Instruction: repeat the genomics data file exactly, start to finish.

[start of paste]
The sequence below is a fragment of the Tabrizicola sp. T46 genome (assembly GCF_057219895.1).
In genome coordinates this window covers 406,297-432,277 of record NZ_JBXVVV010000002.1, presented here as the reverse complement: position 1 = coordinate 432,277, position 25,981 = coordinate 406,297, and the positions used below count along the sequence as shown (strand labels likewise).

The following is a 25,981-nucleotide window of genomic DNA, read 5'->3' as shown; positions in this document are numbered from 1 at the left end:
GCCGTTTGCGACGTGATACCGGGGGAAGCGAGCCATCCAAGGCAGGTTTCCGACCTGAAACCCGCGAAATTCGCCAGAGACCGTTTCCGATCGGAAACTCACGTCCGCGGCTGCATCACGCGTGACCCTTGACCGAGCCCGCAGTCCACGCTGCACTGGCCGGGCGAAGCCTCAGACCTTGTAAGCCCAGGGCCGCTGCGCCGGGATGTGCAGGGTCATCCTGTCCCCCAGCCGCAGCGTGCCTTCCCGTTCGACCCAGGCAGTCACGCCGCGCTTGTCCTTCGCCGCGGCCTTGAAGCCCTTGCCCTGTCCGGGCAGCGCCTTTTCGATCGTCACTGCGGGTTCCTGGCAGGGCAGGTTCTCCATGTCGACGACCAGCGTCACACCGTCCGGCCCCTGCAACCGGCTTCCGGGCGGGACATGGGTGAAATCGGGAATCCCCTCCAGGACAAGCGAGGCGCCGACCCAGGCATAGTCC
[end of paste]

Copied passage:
The sequence below is a fragment of the Tabrizicola sp. T46 genome (assembly GCF_057219895.1).
In genome coordinates this window covers 406,297-432,277 of record NZ_JBXVVV010000002.1, presented here as the reverse complement: position 1 = coordinate 432,277, position 25,981 = coordinate 406,297, and the positions used below count along the sequence as shown (strand labels likewise).

The following is a 25,981-nucleotide window of genomic DNA, read 5'->3' as shown; positions in this document are numbered from 1 at the left end:
GCCGTTTGCGACGTGATACCGGGGGAAGCGAGCCATCCAAGGCAGGTTTCCGACCTGAAACCCGCGAAATTCGCCAGAGACCGTTTCCGATCGGAAACTCACGTCCGCGGCTGCATCACGCGTGACCCTTGACCGAGCCCGCAGTCCACGCTGCACTGGCCGGGCGAAGCCTCAGACCTTGTAAGCCCAGGGCCGCTGCGCCGGGATGTGCAGGGTCATCCTGTCCCCCAGCCGCAGCGTGCCTTCCCGTTCGACCCAGGCAGTCACGCCGCGCTTGTCCTTCGCCGCGGCCTTGAAGCCCTTGCCCTGTCCGGGCAGCGCCTTTTCGATCGTCACTGCGGGTTCCTGGCAGGGCAGGTTCTCCATGTCGACGACCAGCGTCACACCGTCCGGCCCCTGCAACCGGCTTCCGGGCGGGACATGGGTGAAATCGGGAATCCCCTCCAGGACAAGCGAGGCGCCGACCCAGGCATAGTCC